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Urban drainage network generation using geographical information systems - a case study of three catchments in Greater Colombo Area

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dc.contributor.advisor Wijesekera, NTS Attygalla, N 2011-12-02T08:07:39Z 2011-12-02T08:07:39Z 12/2/2011
dc.description.abstract Establishing proper drainage system has become a major challenge especially in the urban areas. Drainage systems consist of canal network and drainage structures such as culverts. Once the drainage system is established, it can be expanded to identify the discharge at the outlet of a watershed or in flood plains for a given precipitation. Therefore identification of drainage network is a primary requirement for drainage design. Drainage network identification through engineering survey is a time consuming and costly effort. Some of the engineering applications related to drainage network such as culvert design, flood plain analysis, do not need very high accuracy. The drainage network identification can be done using less time-consuming computer technology, if the generated accuracy is satisfactory for engineering applications. Therefore this research is concentrated on the aspects related streamline generation and accuracy assessment. The main objectives of this study are, - Generation of streamline network - Accuracy comparison of generated streamline - Identifying the parameters affecting the accuracy - Accuracy comparison of observed culvert location The study is carried out in three watersheds in the Greater Colombo region. The Torrington watershed is selected as the primary watershed for the study and the watershed area is around 450 ha. The Attidiya and Katubedda watersheds areas are found as 190 ha and 250 ha respectively. The study requires data in digital format. Digital data extraction is carried out in three processes. Part of digital data such as existing stream network is extracted from paper maps, through scanning and geo referencing. Also digital base map features of building, roads, contours and spot heights are extracted from the database of National Water Supply & Drainage Board (NWSDB). Rest of the digital data such as culvert locations are extracted using Global Positioning System (GPS) technology. Data processing and analysis component is carried out using the extracted digital source data. Streamlines are generated from DEM (Digital Elevation Model) by varying the resolution from 2m, 5m, 10m, 20m and 50m. While generating streamlines on GIS, it is necessary to provide a threshold value. This threshold value is selected in a way that the level of branching off of generated and extracted streamlines at the outlet of watershed are similar. Accuracy assessment is carried out with the newly established raster based accuracy assessment method. Other than that a reference box analysis is carried out to obtain a general impression of the possible streamline pattern comes under a particular Root Mean Square Error (RMSE) value range. Accuracy variation with the change of DEM resolution at particular location and the accuracy variation along the streamline with the watershed parameters such as stream order, stream slope, surface slope, building density and stream sinuosity are observed. It is found that stream order and surface slope has a relationship with streamline accuracy. In the same way culvert location accuracies are identified by varying the resolution. Result and discussion sections focus on the key results of data processing and analysis. It is discussed that raster based accuracy assessment is more representative when compared with vector based methods. Once the accuracies are assessed, the average accuracy variation (RMSE) with respect to different watersheds is discussed. Also accuracy variation with the resolution and the accuracy variation along the streamline with the affecting factors of stream order and surface slope are discussed. The possible reasons for unexceptional variation of streamline from the expected patters are analyzed. It is also discussed about establishing a representative per cell threshold value for urban watersheds. Once that is established it is possible to identify the threshold value should be given for newly selected watersheds. Finally accuracy variations of culvert locations with respect to the resolution are also discussed in depth. It was found that raster based accuracy assessment methodology is more realistic. Average Root Mean Square Error value (RMSE) of streamline is increased with the surface flatness of the watershed. Also in general RMSE value of generated streamline is reduced when cell size become finer. The per cell threshold value is determined as 0.016. It can be utilized to generate streamline network having same stream order of actual streamline at the outlet. It is shown that accuracy of generated streamline improves with the increment of stream order and surface slope. The deviation of observed culvert en_US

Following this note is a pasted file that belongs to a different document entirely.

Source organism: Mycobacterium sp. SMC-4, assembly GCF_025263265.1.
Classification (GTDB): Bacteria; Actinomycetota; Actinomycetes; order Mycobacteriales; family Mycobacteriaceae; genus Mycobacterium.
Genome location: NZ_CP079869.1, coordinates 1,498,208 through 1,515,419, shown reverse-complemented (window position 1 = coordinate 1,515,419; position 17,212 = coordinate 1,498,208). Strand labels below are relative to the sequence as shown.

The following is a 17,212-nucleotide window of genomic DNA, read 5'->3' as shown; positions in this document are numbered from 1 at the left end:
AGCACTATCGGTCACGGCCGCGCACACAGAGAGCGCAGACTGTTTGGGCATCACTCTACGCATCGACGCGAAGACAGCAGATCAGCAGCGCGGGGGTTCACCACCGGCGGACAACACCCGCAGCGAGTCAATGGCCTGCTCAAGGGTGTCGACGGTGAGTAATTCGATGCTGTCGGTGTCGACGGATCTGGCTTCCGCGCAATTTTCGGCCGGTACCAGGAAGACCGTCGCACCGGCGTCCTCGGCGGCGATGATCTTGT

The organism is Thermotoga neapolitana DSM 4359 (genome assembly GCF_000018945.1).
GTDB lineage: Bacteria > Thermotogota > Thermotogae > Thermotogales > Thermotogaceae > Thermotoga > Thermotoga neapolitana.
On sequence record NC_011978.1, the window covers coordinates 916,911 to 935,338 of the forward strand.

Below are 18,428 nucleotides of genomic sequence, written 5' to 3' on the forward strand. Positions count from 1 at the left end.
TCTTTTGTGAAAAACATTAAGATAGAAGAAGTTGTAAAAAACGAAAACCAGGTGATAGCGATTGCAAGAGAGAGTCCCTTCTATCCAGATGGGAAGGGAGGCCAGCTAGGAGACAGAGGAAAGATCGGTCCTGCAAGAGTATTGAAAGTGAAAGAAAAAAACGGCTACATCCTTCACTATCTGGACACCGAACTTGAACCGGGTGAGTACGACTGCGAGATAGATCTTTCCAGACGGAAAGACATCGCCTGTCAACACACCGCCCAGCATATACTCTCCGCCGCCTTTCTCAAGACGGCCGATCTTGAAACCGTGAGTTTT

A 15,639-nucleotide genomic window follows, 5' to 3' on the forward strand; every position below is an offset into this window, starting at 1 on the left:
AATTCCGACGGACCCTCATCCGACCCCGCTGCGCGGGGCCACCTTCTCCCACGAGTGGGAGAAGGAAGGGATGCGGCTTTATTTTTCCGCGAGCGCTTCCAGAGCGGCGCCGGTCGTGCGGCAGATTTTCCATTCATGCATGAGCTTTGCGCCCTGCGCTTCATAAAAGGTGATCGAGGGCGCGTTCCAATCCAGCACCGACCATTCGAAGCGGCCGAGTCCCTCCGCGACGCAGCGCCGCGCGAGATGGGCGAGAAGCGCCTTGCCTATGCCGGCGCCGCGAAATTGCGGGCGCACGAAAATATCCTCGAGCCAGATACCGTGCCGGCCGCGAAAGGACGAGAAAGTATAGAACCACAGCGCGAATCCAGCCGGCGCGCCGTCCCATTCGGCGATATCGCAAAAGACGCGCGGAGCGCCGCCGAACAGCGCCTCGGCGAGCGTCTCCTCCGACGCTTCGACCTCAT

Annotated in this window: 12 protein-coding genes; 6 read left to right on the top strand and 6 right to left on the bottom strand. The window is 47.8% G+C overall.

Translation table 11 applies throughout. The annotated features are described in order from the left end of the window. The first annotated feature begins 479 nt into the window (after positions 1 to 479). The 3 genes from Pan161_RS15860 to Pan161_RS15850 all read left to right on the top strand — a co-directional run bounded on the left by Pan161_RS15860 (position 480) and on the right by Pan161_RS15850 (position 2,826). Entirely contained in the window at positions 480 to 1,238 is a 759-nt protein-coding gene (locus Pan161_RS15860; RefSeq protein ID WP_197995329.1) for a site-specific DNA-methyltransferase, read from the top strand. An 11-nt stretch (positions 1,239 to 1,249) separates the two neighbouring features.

dc.language.iso en en_US
dc.subject Civil Engineering-Thesis en_US
dc.subject Environmental and Water Resources Management Engineering
dc.subject URBAN DRAINAGE-network generation
dc.title Urban drainage network generation using geographical information systems - a case study of three catchments in Greater Colombo Area en_US
dc.type Thesis-Abstract
dc.identifier.faculty Engineering en_US MEng en_US
dc.identifier.department Department of Civil Engineering en_US 2005 2005
dc.identifier.accno 84389 en_US

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